In order to understand the importance of estuarine habitats to focal species it is necessary to identify the primary trophic pathways supporting their production. I am particularly interested in how foraging patterns of various species may link adjacent habitats and represent important energy and nutrient subsidies. I have combined stomach content analysis, stable isotope analysis and behavioral studies to better understand trophic connections in mangrove and oyster reef systems. More specifics below:
Food webs shifts assocaited with mangrove encroachment into saltmarshes
Climate-driven expansion of black mangroves (Avicennia germinans) into Spartina alterniflora salt marshes will likely be one of the most dramatic effects of global environmental change in the Gulf of Mexico . Winter climate-based models of mangrove forest distribution predict that 95% of LA, 100% of Texas, and 60% of Florida salt marsh habitat may be under threat of mangrove expansion if temperature increases between 2-4°C (Osland et al 2013). These expansions have the potential to fundamentally change the function of coastal wetland ecosystems through altered geochemical cycling, sediment accretion and carbon burial, and provisioning of habitat for terrestrial and aquatic species.
Coastal wetlands are known to be important sources of trophic support for many sub-tidal estuarine species and shifts between dominat vegetation types will likely alter avialble food resouces and predator-prey interactions. Our lab is investigating the effects of mangrove enchraochment on predator foraging rates and predator and prey communty composition to understand how climate-realted habitat shifts may affect sub-tidal nekton communities via altered food web linkages.
Behavioral-mediated food web subsides
Many studies of terrestrial-aquatic food web subsides have focused on the role of passive subsides or movements of prey associated with ingrained life history patterns (i.e., insect emergence). However, plastic, behavioral responses of shared prey to multiple predators may also be important in mediating food web subsidies. The mangrove tree crab Aratus pisonii is primarily arboreal/terrestrial, but will jump into the water to escape predation by birds making them vulnerable to fish predators. They are also one of the only species besides insects that feeds directly on green mangrove leaves. We are studying the effects of both predators on crab behavior, how risk varies across the land-sea interface, and how this may control contributions to fish diets.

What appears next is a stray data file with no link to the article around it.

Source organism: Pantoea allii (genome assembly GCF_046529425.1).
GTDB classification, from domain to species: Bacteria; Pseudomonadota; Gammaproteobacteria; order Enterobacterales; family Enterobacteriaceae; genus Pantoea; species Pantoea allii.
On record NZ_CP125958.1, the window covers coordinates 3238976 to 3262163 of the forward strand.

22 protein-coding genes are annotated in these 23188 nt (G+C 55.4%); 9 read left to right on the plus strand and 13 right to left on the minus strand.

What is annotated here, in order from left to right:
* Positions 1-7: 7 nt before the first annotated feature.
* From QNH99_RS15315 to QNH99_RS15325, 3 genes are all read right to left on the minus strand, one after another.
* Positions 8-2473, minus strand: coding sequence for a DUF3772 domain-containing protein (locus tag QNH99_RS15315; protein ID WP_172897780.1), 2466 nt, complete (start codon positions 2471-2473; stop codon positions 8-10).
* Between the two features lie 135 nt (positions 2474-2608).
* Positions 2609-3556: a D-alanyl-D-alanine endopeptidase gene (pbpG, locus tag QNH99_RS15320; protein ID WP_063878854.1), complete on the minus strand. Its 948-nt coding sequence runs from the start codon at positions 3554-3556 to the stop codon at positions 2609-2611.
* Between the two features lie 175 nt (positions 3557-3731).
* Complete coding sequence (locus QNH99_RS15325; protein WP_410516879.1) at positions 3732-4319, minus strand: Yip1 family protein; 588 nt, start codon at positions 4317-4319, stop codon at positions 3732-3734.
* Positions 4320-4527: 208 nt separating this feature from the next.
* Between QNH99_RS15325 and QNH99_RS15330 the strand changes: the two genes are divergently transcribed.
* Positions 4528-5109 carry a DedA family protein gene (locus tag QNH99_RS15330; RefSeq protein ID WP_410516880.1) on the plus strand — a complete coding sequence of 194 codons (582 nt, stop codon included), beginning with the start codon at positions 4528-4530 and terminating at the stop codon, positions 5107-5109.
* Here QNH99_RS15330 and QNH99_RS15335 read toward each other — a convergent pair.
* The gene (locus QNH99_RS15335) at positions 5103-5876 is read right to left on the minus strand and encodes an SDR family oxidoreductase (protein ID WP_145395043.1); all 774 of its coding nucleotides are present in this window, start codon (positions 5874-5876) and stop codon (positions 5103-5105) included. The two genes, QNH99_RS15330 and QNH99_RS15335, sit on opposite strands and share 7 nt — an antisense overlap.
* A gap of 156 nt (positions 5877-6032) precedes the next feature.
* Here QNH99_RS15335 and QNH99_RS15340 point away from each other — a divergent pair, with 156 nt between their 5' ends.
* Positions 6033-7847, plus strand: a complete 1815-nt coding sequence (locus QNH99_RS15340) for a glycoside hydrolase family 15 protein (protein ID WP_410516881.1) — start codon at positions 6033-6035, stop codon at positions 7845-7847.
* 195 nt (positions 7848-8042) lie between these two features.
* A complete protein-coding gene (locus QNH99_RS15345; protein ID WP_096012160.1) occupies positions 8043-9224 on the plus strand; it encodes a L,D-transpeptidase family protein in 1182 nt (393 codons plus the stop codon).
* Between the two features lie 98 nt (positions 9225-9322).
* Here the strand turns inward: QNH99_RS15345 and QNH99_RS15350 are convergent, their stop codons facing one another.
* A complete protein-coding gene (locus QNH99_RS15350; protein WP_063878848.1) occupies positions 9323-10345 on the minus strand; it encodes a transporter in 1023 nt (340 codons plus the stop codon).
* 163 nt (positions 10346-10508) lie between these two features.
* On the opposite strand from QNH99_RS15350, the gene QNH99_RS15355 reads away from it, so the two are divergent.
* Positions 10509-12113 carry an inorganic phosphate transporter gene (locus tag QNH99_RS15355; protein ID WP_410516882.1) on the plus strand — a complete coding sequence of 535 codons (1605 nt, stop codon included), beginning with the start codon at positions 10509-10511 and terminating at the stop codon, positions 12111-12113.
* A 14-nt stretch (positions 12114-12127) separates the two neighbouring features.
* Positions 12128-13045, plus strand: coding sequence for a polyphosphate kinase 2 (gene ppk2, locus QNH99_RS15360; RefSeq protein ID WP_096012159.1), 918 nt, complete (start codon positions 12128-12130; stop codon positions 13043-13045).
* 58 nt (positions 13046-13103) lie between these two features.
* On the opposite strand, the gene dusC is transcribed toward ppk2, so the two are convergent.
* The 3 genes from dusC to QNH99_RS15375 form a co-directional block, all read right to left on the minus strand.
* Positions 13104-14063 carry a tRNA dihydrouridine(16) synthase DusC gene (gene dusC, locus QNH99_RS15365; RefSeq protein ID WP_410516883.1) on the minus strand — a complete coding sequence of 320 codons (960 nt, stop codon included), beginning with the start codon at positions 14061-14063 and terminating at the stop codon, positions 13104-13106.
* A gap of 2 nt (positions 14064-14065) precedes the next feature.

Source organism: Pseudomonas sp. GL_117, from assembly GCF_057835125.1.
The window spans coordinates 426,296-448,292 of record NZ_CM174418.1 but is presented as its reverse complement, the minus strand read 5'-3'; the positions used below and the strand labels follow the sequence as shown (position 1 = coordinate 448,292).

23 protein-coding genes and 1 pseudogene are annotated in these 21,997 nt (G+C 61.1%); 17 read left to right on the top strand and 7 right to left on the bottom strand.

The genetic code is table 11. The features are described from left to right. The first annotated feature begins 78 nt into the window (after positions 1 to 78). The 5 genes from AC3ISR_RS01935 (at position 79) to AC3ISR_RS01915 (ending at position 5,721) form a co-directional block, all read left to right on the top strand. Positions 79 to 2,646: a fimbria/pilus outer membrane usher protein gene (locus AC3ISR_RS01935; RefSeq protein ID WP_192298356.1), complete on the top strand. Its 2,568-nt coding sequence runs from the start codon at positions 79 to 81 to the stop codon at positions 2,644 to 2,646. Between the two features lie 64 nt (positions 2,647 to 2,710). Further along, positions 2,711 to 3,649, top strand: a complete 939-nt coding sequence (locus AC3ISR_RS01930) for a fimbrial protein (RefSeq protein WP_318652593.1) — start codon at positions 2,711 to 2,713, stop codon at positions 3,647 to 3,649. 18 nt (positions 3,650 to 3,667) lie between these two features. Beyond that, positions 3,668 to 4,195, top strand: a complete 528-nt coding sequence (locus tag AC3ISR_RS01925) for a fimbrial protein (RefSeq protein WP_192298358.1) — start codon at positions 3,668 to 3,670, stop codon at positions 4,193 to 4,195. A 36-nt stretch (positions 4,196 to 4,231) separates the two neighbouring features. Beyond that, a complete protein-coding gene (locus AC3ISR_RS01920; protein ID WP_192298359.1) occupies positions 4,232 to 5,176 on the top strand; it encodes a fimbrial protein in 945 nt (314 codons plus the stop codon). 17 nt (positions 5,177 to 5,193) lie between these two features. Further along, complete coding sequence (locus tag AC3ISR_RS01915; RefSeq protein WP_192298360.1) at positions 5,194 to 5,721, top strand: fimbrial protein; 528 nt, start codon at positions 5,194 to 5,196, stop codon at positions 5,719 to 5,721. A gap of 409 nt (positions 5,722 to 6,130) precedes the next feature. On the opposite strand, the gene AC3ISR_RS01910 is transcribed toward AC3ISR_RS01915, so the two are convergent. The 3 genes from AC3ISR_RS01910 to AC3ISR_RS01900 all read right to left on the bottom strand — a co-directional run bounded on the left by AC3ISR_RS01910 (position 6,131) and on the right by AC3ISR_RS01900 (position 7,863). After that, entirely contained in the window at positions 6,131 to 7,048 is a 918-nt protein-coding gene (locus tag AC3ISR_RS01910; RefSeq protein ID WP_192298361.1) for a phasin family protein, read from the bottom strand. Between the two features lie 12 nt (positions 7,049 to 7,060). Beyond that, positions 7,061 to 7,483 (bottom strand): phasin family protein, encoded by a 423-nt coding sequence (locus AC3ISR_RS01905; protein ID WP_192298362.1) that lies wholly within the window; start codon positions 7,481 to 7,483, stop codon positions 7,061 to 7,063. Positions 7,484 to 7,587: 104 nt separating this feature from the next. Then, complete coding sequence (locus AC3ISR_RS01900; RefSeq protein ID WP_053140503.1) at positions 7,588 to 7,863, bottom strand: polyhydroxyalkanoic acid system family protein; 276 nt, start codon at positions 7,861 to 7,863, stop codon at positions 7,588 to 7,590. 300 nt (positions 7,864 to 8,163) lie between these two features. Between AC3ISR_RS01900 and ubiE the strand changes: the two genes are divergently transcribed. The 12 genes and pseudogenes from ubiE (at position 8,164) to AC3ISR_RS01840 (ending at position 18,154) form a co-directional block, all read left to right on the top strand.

Collaborators: Betsy Stoner (FIU), Joey Peters (UCSB)
Part of my research has involved creating an energy flow food web model for a sub-tropical oyster reef, focusing on trophic pathways important in supporting production of snapper, in addition to other fish consumers. Most previous studies have focused on the functional relationships within oyster reef food webs, especially in temperate systems. This research is among the first to focus on energy flow pathways, particularly in a sub-tropical system. Findings suggest that the primary trophic pathways may be quite different than classic models from temperate systems, even when the focal organisms are similar. Ongoing collaborations are addressing how the relative importance of key trophic connections (oyster-mud crab) may vary when viewed from energy flow and functional perspectives.
Collaborators: Craig Layman (FIU/NCSU), Jon Grabowski (NEU)
Habitat generalists are faced with varying biotic and abiotic conditions across their landscape. Because they maintain such a wide distribution, these generalists may encounter varying prey quality and quantity throughout their range. Optimal foraging models predict that predators should select prey for which energy lost during search and pursuit is compensated for by the energy content of the food. One component of my research examined how a generalist predator (gray/mangrove snapper) undergoes foraging trade-offs across its landscape and the effects of such a trade-off on fitness. This research focused in the Loxahatchee River and estuary, Florida, USA.
Collaborators: Caroline Hammerschlag-Peyer (FIU), Craig Layman (NCSU)